Now in addition to being flexible, your sphere must vary electrically. I happen to have, also from Adafruit, some flexible rubber chord. This material is 1/8" in diameter and I just measured it to have resistance of about 50 ohms per inch, varying to 100 Ohms when stretched by 30% or so of it's length. So a doubling of resistance with a bit of flex. The Sphere could be designed to be not solid but open aired with infill or webbing inside of it and channels to accept this chord, then the chord could be crimped at it's ends and sensed by the circuit with a current source or voltage divider or some such circuit. The low resistance of 100 Ohms could be brought up to a few kOhms by using a foot or so of the material in a few passes through a three inch sphere. The sphere would have to be flat on the bottom to be printed, but that's good to keep it from rolling away!

So there you go, yes and yes are your answers, PHOBos! Shall we collaborate?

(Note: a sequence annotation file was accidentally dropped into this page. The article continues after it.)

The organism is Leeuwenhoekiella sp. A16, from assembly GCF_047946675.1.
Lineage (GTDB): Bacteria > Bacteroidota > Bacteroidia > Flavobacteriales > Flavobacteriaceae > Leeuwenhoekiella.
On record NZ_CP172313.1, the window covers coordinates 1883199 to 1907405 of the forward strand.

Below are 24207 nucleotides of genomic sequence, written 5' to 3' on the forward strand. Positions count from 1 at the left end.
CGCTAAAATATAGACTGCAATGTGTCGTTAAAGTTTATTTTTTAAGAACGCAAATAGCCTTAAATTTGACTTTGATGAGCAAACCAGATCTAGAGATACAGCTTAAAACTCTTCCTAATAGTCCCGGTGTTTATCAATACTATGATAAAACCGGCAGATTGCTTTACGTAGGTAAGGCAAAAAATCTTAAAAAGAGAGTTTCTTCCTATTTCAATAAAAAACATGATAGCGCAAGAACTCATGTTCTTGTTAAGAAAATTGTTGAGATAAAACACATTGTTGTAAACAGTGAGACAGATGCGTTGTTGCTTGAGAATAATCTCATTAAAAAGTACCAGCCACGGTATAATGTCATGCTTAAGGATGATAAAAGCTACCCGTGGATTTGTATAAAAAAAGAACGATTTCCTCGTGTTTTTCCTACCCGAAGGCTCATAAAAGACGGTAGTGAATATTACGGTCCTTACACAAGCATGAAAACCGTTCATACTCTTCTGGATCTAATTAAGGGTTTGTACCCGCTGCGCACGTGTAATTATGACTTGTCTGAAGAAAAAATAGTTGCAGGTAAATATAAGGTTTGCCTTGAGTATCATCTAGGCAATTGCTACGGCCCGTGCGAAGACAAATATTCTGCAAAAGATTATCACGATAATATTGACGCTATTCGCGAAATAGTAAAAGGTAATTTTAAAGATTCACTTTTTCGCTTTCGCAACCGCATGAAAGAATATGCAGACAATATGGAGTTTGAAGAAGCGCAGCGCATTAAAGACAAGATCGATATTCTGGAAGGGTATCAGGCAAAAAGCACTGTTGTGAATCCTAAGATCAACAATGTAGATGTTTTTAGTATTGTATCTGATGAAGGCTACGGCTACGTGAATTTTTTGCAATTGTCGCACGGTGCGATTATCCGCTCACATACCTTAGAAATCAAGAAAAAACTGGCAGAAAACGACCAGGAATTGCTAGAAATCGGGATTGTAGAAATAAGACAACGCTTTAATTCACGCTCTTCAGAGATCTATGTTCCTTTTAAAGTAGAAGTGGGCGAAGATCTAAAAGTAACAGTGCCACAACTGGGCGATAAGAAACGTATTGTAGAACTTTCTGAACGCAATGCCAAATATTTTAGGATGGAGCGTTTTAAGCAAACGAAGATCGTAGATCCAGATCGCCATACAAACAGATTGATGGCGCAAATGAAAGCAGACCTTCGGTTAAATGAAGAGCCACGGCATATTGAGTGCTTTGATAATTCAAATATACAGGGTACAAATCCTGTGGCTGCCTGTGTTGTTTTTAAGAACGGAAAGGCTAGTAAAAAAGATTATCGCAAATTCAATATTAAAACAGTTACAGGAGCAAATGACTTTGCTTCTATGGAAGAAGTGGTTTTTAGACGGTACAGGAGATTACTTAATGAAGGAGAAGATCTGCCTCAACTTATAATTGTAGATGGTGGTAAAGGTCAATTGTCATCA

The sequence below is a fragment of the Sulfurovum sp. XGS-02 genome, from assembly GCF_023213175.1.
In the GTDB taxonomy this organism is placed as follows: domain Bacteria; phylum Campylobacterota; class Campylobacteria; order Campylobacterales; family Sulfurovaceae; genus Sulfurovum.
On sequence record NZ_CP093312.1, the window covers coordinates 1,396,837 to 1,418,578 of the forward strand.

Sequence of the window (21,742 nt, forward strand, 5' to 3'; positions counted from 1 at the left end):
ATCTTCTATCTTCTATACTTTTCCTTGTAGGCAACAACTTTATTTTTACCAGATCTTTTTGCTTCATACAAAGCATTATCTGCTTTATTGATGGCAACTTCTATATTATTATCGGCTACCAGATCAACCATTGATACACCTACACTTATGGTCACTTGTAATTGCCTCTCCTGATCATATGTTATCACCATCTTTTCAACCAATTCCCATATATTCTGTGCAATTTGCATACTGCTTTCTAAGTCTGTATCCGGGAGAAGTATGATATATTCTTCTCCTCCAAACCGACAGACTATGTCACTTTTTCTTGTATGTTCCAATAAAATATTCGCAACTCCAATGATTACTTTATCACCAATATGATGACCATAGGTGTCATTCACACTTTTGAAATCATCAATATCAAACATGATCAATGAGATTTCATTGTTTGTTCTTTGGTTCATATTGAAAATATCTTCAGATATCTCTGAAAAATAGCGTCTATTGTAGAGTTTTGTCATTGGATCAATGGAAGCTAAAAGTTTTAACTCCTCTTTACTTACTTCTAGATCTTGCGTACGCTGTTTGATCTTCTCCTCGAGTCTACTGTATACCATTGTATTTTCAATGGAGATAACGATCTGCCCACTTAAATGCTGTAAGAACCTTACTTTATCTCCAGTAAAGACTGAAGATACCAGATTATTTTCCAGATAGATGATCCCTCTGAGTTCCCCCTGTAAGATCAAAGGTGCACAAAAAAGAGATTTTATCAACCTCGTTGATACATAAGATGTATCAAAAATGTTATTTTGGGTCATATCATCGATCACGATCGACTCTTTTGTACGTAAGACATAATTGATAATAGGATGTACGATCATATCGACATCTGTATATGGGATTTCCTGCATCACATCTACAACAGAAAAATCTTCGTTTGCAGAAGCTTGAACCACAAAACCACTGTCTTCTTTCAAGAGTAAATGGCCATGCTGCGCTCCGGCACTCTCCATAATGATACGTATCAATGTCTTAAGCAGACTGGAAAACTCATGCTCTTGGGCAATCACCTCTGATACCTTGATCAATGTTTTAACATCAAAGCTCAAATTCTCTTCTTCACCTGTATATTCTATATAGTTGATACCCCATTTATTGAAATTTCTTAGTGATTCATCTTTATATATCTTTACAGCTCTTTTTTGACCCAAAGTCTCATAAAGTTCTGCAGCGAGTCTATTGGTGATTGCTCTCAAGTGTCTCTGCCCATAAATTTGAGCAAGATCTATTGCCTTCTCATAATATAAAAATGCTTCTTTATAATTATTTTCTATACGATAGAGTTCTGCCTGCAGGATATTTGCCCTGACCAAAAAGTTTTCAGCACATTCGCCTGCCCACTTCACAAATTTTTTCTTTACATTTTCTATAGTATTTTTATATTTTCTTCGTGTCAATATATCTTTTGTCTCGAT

Les

Last edited by CreatorLes on Wed May 13, 2015 11:30 pm; edited 1 time in total
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CreatorLes



Joined: Oct 05, 2014
Posts: 84
Location: San Antonio TX USA

PostPosted: Wed May 13, 2015 11:24 pm    Post subject: Reply with quote  Mark this post and the followings unread

Actually PHOBos, if you are interested, I'd be happy to send you one or more prints for free including free shipping. I have the little priority mail boxes and plenty of postage that my Mom got for me before she went galavanting around the world again on a cruise ship, so it won't cost me a cent.

What I can send you is either the shape on the right, which is hollow inside and has an opening running down the center plus slightly lower quality of print, and the one on the left which is solid and higher quality.

My only stipulation would be that you do something cool with them and post about them here - no big deal as you do that all the time!

I'm happy to do this to help get the ball rolling in the use of 3D printing at electro-music. What do you say?

Les

p.s. I can make other prints too, if it's not overly time consuming (hours not weeks), like a favorite logo or a small project enclosure - as long as it fits in a small flat-shaped Priority Mail box.


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Robotica x 2: original on left, hollow with opening on right